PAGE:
CARCHIOFI ALLA ROMANO ( adapted from one of the great Marcella Hazan’s recipes )
As many artichokes as you can fit snugly in your deep cast iron casserole or heavy bottomed pot. Keep about 50mm of stem attached to the artichoke because this is how the Romans serve them
2 or 3 cloves of garlic chopped fine. More if you like!
1 small handful of mint leaves chopped very fine
1 small handful of parsley chopped fine
1/2 cup of oil
Prepare the artichokes by slicing about 25mm off the top of the artichoke getting rid of spikes and a lot of the inedible green parts of the leaves. Peel away the hard outer leaves of the artichoke until the white leaves have only a little green at the top. Peel the green outer layer off the stem. I use an apple corer to dig the choke out from the centre without damaging the base of the artichoke. As each artichoke is cleaned, drop it in a bowl full of cold water with the lemons squeezed in. Drop the halves of squeezed lemon in the water too. Mix the garlic, parseley, salt and mint in a bowl. Press most of it in to the cavities of the artichokes. Put the oil in the pot and place the artichokes stem side up in the pot. Rub the last bit of the garlic mix on the outsides of the artichokes. Add enough water to cover most of the artichokes, keeping the stems dry. Put the lid on tightly. Cook on medium until tender when prodded with a knife. Serve with the sauce left in the pot poured over the artichokes. Eat the right away. ENJOY and remember the wine!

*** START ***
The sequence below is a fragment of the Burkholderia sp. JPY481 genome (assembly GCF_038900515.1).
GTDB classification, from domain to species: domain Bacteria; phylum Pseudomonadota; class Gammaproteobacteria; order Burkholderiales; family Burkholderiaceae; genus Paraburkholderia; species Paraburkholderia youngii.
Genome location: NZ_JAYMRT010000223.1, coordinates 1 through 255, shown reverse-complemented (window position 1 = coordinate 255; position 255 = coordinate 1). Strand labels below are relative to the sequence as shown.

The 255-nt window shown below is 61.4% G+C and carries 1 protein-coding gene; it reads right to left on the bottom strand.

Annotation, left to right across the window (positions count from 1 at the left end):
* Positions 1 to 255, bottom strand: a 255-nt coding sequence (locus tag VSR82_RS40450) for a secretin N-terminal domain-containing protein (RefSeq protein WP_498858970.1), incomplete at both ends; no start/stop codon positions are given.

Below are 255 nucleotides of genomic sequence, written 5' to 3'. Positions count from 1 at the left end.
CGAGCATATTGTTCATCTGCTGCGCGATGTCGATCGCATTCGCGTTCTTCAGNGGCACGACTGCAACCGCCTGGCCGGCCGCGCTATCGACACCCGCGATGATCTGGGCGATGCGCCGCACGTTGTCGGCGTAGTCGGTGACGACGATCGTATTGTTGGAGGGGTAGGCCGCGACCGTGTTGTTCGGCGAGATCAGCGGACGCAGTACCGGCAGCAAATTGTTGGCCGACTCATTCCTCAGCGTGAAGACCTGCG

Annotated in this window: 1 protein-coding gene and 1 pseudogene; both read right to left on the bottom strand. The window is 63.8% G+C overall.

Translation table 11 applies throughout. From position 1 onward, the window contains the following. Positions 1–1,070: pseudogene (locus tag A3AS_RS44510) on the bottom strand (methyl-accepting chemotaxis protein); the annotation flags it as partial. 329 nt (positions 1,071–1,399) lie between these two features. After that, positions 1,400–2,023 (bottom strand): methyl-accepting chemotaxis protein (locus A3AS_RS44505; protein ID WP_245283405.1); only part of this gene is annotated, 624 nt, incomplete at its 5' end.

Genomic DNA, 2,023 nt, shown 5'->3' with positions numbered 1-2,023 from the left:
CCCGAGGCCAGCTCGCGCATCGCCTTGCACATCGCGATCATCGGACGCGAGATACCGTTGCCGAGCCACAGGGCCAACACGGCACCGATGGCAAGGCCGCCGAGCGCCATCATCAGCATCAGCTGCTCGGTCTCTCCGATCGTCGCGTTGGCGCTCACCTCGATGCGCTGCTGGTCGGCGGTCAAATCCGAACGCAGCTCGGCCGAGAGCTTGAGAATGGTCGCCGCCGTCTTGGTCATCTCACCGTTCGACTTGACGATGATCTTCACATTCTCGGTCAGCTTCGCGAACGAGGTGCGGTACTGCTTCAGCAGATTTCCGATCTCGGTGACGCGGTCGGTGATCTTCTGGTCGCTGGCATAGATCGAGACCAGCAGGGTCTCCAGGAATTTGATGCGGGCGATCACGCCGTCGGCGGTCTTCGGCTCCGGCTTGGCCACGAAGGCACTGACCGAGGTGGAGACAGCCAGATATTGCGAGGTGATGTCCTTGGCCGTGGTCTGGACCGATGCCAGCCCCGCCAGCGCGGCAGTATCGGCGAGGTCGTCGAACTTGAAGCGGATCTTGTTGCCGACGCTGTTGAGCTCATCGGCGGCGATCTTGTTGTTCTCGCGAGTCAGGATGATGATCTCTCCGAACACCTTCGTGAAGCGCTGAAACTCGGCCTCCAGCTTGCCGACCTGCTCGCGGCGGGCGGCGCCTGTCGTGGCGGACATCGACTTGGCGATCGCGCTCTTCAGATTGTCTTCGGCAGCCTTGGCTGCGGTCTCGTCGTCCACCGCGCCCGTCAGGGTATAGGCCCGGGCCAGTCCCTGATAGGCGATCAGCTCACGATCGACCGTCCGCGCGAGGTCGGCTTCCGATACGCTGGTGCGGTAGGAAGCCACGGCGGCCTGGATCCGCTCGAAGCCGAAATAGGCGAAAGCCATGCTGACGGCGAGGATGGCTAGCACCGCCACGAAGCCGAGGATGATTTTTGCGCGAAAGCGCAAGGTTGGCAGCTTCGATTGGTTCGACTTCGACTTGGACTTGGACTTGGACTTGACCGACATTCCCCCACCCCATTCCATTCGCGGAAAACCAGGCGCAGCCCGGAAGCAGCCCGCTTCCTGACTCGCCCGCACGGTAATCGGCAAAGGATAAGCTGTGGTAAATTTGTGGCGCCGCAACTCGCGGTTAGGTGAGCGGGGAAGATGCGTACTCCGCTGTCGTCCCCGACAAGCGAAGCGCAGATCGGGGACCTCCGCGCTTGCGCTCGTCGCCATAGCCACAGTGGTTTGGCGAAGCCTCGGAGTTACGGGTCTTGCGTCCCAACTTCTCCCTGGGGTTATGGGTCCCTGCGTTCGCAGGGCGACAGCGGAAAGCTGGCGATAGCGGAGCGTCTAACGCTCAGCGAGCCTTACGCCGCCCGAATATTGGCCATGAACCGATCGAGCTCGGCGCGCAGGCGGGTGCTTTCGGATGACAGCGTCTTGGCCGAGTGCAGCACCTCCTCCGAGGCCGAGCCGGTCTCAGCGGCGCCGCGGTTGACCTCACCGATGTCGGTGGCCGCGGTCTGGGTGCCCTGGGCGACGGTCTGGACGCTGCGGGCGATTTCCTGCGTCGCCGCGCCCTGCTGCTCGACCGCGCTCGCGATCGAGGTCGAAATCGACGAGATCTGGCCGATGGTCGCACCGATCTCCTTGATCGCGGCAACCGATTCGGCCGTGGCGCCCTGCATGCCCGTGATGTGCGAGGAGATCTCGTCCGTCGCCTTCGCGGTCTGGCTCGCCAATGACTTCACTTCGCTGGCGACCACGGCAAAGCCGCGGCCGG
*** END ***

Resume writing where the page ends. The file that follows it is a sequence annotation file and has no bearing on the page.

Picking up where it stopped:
Mrs BYF is fanatical about not wasting any food that the garden produces. Her attitude has resulted in many memorable dishes ranging from fantastic, better that any world class restaurant, etc. etc., to (seldom, I might add) never to be attempted again, EVER!
I was going to let the cardoon buds flower, because the bees love them, and ‘they’ say that only the stems should be eaten, but Mrs BYF commanded me to “bring them in!”. After all the cardoons grow so well in Dunedin and my plants were well over 3 meters high with lots of flowers. They were all boiled in a big pot of water, with a squeeze of lemon and some salt, then peeled, chokes removed and the hearts put under oil. The taste and texture of the hearts proved to be sensational, perhaps a bit more starchy, at the same time almost creamy, than artichokes. We eat them as antipasto or on panini with roast bell peppers (peperoni) and fried eggplant (melanzane). The real taste of Italy in Dunedin. Unbelievable !
Just to take the non wastage policy a bit further, Mrs BYF used the inedibles for a lovely vegetable arrangement of rosemary, flowering cardoon and fennel fronds. The cardoon flowers are beautiful and, surprisingly, sweet smelling.